Field of More Dreams


Do you believe that the pitcher’s mound is “the loneliest spot in the world”? Do you consider “The Kid From Tomkinsville” the greatest novel ever written? When an athlete says the only time his heart’s been truly broken was when his team lost the pennant in 1987, do you nod your head in sympathy? “For Love of the Game” has your name on it.

Earnest enough to win the Gee Whiz triple crown, this reverential look at the game of baseball worships so passionately at the shrine of our National Pastime that it makes “The Natural” seem as dark and gritty as “8MM.” Yet because it’s been directed in an almost willfully old-fashioned way by the unlikely Sam (“The Evil Dead”) Raimi, when “For Love of the Game” sticks close to the mound, those who have even a small soft spot for baseball’s soothing rhythms will be hard-pressed to resist it.

Helping matters considerably was the decision to cast Kevin Costner as pitcher Billy Chapel, the Detroit Tigers’ “great veteran right-hander” who has his whole life pass in front of him as he throws what may be the game of his career before a hostile Yankee Stadium crowd.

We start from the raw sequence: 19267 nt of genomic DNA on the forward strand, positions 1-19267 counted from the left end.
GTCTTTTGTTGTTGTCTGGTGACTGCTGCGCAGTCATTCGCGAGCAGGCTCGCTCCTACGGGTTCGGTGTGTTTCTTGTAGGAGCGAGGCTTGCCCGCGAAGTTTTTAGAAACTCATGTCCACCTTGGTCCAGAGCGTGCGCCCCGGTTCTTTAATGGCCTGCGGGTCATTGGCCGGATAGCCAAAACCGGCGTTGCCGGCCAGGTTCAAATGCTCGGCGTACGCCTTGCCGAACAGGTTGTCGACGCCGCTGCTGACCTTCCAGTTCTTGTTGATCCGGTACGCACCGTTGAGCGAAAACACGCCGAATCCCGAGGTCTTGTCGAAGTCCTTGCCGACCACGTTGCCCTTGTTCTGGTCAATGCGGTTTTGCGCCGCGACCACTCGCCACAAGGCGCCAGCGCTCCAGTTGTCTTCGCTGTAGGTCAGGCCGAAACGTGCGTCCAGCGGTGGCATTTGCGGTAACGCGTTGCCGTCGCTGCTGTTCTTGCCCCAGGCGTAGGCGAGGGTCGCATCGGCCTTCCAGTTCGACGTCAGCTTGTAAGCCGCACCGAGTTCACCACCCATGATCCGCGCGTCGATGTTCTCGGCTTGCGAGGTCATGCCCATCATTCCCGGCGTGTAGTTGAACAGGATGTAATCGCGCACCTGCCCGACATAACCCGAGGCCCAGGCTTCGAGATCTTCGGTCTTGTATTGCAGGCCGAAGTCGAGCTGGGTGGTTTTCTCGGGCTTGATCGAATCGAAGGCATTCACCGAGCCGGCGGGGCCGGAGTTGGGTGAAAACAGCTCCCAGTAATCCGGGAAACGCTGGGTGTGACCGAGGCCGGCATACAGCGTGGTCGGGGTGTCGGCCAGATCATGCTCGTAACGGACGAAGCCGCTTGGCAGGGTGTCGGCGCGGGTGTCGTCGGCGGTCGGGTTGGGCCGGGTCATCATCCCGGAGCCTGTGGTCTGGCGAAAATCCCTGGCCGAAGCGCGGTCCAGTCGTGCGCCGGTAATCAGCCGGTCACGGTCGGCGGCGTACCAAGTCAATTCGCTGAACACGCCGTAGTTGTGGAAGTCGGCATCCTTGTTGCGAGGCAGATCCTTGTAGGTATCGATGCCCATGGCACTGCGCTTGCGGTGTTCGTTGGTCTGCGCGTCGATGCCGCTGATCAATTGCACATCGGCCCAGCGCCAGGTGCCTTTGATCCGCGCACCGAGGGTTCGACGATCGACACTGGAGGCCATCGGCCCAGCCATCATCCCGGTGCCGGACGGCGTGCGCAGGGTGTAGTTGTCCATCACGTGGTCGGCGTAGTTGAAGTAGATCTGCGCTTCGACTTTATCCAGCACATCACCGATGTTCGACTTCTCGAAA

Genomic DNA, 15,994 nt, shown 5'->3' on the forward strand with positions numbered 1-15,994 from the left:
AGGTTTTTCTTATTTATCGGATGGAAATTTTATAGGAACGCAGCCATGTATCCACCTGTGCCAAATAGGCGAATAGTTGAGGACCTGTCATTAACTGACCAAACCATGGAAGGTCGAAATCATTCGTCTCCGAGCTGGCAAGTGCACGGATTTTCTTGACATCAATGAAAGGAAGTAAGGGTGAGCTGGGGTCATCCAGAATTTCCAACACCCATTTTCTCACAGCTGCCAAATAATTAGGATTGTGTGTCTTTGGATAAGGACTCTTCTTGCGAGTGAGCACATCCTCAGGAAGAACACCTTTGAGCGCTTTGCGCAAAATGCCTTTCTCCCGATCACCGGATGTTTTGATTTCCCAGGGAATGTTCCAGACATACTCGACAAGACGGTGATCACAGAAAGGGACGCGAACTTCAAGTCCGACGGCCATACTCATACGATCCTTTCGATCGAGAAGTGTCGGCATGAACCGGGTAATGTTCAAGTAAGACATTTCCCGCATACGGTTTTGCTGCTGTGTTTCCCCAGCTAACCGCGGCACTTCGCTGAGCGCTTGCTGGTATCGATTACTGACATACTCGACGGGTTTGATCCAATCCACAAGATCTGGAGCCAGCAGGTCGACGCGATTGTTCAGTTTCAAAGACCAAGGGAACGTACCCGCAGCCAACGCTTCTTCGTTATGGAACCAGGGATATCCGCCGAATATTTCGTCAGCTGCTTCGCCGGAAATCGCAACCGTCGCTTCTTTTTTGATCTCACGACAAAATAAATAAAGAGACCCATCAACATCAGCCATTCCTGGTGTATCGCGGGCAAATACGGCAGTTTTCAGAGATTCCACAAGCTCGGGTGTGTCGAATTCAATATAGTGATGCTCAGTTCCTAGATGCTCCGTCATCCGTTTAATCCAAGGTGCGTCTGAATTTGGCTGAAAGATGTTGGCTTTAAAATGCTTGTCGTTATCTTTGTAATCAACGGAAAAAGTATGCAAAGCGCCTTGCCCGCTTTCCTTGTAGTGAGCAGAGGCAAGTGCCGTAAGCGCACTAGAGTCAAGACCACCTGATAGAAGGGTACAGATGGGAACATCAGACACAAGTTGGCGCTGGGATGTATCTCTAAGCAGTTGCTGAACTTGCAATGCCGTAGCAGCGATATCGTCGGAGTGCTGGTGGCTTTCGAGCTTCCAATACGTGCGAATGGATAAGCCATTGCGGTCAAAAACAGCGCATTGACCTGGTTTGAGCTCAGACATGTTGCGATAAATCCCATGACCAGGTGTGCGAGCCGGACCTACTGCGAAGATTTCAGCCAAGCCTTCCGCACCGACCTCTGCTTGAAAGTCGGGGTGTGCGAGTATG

Of course, given his success in “Bull Durham” and “Field of Dreams,” putting Costner in a baseball movie does not qualify as a major league risk. Yet even if the choice was obvious, the actor rewards it by giving one of his best performances. Laconic and iconic, able to lend a measure of credibility to the corniest dilemmas, Costner is intrinsically convincing as a star athlete, and it’s pleasant to notice how he’s been able to improve his work within his specific range.


Adapted from the Michael Shaara novella by Dana Stevens, “For Love of the Game” is at its best when it’s on the field with Billy, listening to his mind work as he faces the Yankee lineup. Consulting with veteran catcher Gus Sinski (John C. Reilly) and carefully deciding what pitch will work for what batter in which circumstances, Billy artfully maneuvers himself into a shot at a perfect game.

Clearly a baseball fan, director Raimi (known for his “Evil Dead” horror trilogy and last year’s “A Simple Plan” and, one would have erroneously thought, without a sentimental bone in his body) knows how to stage the on-field action so the hits and fielding chances have at least a whiff of reality about them.

If baseball is the most successful part of “For Love of the Game,” romance is its least satisfying. For one of the things that triggers Billy’s Yankee Stadium reveries, aside from the news that the Tigers are being sold and he might be traded for the first time in his 19-year career, is a crisis with his longtime girlfriend Jane Aubrey (Kelly Preston).

She’s a beautiful New York writer who’s told him on the morning of the game that she’s taking that job in London, leaving that very day in fact. “You don’t need me,” she tells him, flinging the words in his face romance-novel style, and he wonders, as the game progresses, if that could be true.